Smackdown: Google v. the rest of tech

August 21, 2009: 2:42 PM ET

Microsoft, Yahoo and others band against Google - using familar tactics.

By Jia Lynn Yang, writer

With its friendly, helpful image and total dominance in search, Google (GOOG) makes it all look so easy. Meanwhile its enemies are just sweating harder to take it down.

There are reports today  that Microsoft (MSFT), Yahoo (YHOO), Amazon (AMZN) and others are banding together to block a settlement Google made last fall with authors and publishers for its Book Search service—the same settlement that's being scrutinized by the antitrust cops over at the Justice Department.

The Open Book Alliance, as the coalition is called, is simply the latest chapter in a war against Google that's increasingly being fought in DC rather than California.

Witness what happened last fall when Google tried to seal a search advertising deal with Yahoo. For months, Microsoft campaigned mightily to block the deal by convincing the Senate Antitrust Committee to hold hearings and by enlisting the support of advertisers. In the end, the DOJ decided to file an antitrust case, and Google hastily pulled out of the deal.

And it's not just Microsoft going toe to toe with Google in DC. Google's widening reach has only lengthened its list of nemeses. Telco and cable companies don't like Google's support for net neutrality, a principle that broadly would prevent internet service providers from favoring certain web sites, no matter how much or what kind of data was being streamed. The telcos say that while they're building out expensive broadband networks, Google gets a free ride.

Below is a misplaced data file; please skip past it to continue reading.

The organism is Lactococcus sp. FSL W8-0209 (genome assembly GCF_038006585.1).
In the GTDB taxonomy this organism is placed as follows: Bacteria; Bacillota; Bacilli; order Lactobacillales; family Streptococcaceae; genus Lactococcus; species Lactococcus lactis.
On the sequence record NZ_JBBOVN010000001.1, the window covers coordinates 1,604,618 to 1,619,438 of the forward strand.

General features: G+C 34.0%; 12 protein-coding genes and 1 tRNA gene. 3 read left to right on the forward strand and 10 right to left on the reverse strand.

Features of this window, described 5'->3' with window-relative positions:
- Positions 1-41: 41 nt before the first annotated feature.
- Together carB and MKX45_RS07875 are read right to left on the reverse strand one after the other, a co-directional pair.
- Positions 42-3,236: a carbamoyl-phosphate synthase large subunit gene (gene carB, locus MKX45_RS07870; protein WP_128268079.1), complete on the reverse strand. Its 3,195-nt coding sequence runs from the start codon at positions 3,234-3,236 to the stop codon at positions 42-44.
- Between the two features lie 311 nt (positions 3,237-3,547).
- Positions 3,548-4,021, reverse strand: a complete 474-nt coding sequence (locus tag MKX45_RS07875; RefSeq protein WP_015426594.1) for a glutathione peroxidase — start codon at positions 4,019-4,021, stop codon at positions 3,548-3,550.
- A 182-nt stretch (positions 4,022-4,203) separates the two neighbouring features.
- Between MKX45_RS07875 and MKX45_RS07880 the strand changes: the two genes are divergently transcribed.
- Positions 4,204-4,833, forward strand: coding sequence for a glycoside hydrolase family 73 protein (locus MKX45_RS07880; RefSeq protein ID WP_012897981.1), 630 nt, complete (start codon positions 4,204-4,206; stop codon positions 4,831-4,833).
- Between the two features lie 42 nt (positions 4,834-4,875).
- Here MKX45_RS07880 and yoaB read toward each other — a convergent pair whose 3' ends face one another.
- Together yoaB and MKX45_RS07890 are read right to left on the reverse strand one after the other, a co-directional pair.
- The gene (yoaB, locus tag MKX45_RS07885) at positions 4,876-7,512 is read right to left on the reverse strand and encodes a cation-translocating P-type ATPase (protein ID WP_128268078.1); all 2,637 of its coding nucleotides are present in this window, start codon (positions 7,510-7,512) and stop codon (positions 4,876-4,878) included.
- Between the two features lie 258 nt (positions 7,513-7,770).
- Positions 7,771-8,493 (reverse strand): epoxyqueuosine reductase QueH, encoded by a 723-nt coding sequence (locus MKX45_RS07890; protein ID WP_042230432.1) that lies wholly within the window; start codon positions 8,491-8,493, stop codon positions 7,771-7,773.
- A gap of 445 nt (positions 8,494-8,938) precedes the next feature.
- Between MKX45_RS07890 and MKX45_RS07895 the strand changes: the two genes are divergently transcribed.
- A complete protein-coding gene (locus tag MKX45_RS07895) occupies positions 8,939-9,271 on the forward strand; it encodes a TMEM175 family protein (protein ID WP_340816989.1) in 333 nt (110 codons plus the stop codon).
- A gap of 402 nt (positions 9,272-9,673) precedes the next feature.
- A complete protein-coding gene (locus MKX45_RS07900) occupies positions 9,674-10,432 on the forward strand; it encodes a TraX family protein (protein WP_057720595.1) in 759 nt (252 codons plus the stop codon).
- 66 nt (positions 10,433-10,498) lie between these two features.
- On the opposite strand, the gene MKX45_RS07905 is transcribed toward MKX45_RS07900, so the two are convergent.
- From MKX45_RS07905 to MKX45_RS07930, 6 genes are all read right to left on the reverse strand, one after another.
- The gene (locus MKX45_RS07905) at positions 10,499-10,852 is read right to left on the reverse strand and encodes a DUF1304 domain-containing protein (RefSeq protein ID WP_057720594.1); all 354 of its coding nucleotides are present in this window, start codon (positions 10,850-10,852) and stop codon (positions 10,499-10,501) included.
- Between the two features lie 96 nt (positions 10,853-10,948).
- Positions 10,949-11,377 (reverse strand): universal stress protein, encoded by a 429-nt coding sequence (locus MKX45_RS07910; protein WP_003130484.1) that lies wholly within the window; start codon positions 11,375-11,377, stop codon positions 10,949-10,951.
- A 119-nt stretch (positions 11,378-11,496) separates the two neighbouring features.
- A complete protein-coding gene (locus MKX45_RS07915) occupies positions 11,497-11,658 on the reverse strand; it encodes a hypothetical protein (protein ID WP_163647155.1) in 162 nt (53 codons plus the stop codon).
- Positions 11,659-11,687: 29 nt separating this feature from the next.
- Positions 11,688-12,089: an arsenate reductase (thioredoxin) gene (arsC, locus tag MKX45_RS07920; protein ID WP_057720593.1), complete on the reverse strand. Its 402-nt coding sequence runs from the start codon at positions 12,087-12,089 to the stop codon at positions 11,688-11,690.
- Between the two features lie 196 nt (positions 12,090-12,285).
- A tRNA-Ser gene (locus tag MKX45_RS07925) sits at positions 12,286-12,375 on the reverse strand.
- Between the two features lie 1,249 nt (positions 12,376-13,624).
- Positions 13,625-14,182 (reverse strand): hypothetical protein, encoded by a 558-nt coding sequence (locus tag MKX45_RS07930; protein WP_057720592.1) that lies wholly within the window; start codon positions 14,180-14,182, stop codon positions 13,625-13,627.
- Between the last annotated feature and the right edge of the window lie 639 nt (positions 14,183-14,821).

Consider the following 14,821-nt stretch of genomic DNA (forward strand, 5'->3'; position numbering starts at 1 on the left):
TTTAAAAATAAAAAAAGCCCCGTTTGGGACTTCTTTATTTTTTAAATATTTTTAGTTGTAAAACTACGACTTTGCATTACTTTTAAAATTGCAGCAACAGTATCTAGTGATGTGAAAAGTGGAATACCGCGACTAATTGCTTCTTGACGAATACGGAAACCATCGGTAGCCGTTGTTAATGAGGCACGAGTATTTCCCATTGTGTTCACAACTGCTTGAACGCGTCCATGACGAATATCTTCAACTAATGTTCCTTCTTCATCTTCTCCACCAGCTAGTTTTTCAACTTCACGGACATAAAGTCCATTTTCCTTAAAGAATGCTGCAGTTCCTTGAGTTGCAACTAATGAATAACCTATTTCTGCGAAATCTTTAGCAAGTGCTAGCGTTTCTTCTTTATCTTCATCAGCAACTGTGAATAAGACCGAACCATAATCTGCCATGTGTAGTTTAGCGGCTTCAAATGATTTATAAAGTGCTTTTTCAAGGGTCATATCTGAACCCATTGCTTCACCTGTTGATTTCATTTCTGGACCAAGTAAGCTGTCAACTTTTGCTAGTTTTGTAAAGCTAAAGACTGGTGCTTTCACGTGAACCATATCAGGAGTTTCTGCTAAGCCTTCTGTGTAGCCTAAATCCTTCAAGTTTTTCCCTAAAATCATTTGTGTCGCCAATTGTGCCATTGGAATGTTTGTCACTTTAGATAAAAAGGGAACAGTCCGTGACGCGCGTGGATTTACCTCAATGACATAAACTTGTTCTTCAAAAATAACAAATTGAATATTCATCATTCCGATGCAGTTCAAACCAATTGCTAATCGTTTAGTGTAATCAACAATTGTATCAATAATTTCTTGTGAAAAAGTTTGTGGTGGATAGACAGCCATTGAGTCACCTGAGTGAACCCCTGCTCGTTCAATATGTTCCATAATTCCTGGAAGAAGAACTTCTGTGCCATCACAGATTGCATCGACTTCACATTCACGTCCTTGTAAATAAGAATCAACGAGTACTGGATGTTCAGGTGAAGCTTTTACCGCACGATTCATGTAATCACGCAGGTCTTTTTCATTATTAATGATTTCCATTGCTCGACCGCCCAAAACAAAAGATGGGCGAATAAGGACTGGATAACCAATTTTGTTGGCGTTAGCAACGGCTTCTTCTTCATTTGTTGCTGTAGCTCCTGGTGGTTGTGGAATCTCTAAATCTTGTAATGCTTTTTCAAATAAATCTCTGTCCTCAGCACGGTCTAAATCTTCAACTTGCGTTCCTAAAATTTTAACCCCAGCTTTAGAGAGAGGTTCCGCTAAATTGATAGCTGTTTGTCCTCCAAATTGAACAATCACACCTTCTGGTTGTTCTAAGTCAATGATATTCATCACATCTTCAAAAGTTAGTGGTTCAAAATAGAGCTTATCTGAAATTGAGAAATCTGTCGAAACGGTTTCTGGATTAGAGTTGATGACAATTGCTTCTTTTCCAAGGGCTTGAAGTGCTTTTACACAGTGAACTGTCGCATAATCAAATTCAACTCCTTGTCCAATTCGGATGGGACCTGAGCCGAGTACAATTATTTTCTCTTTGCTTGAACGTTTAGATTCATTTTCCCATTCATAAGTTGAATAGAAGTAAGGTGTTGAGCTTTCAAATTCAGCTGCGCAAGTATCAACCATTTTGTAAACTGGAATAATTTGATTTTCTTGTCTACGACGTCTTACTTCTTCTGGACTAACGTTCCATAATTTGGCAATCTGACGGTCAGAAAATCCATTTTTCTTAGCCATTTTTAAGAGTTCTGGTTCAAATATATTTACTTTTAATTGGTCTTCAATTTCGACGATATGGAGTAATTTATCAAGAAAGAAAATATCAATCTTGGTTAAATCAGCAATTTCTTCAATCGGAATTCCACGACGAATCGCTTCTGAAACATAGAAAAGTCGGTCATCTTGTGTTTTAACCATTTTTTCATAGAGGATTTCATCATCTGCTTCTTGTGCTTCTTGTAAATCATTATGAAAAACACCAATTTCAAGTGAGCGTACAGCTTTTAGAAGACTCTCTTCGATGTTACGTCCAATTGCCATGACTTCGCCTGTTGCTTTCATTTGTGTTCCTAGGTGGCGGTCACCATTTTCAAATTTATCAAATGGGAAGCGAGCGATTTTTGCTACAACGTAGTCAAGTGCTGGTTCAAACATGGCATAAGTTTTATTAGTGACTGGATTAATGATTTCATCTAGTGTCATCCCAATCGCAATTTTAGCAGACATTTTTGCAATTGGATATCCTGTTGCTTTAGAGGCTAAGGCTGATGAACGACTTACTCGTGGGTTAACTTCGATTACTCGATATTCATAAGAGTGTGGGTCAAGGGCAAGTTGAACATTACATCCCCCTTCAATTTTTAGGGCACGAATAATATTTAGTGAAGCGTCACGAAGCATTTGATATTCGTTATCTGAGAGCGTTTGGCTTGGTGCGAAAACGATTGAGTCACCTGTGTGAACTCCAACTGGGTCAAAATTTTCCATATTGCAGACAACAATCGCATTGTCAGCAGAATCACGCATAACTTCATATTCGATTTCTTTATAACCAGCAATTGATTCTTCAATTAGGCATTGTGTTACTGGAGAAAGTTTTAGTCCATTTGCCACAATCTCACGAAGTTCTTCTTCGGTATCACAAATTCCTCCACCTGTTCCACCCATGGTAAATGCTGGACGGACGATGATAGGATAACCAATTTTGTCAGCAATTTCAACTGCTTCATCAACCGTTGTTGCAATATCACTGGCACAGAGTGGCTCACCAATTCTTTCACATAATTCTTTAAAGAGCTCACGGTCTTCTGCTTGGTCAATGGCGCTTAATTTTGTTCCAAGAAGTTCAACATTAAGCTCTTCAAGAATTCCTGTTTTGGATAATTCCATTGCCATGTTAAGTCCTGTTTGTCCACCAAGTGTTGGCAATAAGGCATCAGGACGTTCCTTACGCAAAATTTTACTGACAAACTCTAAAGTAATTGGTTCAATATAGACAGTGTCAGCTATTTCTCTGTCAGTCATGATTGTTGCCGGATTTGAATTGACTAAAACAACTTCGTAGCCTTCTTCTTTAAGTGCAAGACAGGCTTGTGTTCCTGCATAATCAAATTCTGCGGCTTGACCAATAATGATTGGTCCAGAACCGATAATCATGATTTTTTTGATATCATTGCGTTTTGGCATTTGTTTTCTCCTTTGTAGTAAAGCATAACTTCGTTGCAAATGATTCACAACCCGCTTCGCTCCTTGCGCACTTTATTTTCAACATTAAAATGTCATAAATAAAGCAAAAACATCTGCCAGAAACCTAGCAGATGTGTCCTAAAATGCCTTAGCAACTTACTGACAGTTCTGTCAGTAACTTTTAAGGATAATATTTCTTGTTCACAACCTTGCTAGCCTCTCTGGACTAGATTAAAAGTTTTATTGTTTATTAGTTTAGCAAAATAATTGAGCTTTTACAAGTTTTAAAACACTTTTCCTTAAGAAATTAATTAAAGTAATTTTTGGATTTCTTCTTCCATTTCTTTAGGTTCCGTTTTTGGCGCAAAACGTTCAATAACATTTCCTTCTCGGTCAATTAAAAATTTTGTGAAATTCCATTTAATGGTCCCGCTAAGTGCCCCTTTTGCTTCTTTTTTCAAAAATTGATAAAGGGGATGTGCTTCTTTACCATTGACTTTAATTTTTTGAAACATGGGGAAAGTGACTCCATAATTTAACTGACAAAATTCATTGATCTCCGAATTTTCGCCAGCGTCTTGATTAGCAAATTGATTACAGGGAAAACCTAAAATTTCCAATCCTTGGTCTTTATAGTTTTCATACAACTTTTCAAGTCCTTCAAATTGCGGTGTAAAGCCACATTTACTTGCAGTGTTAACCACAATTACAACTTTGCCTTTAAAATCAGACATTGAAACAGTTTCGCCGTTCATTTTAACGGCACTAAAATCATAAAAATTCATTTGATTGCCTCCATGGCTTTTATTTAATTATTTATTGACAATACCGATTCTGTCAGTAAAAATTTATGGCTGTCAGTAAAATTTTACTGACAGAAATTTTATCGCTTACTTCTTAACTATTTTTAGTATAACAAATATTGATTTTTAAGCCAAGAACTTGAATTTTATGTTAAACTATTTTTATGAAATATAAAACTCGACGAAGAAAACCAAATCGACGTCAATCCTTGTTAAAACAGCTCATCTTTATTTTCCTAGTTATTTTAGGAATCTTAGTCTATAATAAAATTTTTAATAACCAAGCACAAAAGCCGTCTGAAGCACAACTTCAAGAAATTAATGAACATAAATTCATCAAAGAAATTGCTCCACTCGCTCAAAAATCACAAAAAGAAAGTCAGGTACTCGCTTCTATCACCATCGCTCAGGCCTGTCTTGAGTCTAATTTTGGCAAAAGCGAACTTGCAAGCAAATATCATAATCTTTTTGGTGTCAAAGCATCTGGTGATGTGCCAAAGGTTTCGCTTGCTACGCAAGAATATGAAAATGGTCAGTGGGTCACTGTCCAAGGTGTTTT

Google also ran into opposition in DC recently when it tried to convince the Federal Communications Commission to allow unlicensed "white space" spectrum to be used for wireless broadband. The National Association of Broadcasters didn't like that effort either. Google's stance seems to be that its competitors are just fearful of fighting fair and square.

"The Google Books settlement is injecting more competition into the digital books space, so it's understandable why our competitors might fight hard to prevent more competition," says Gabriel Stricker, Google spokesperson, in a statement. And it's not just Google's search dominance that will be hard for Microsoft et al to topple. The company also boasts the world's top brand, according to the market research firm Millward Brown—-meaning it's an uphill battle for Google's enemies to put a dent in the company's glowing, benevolent image.

That's not stopping them from going for the jugular though. In Washington, the knives are out.

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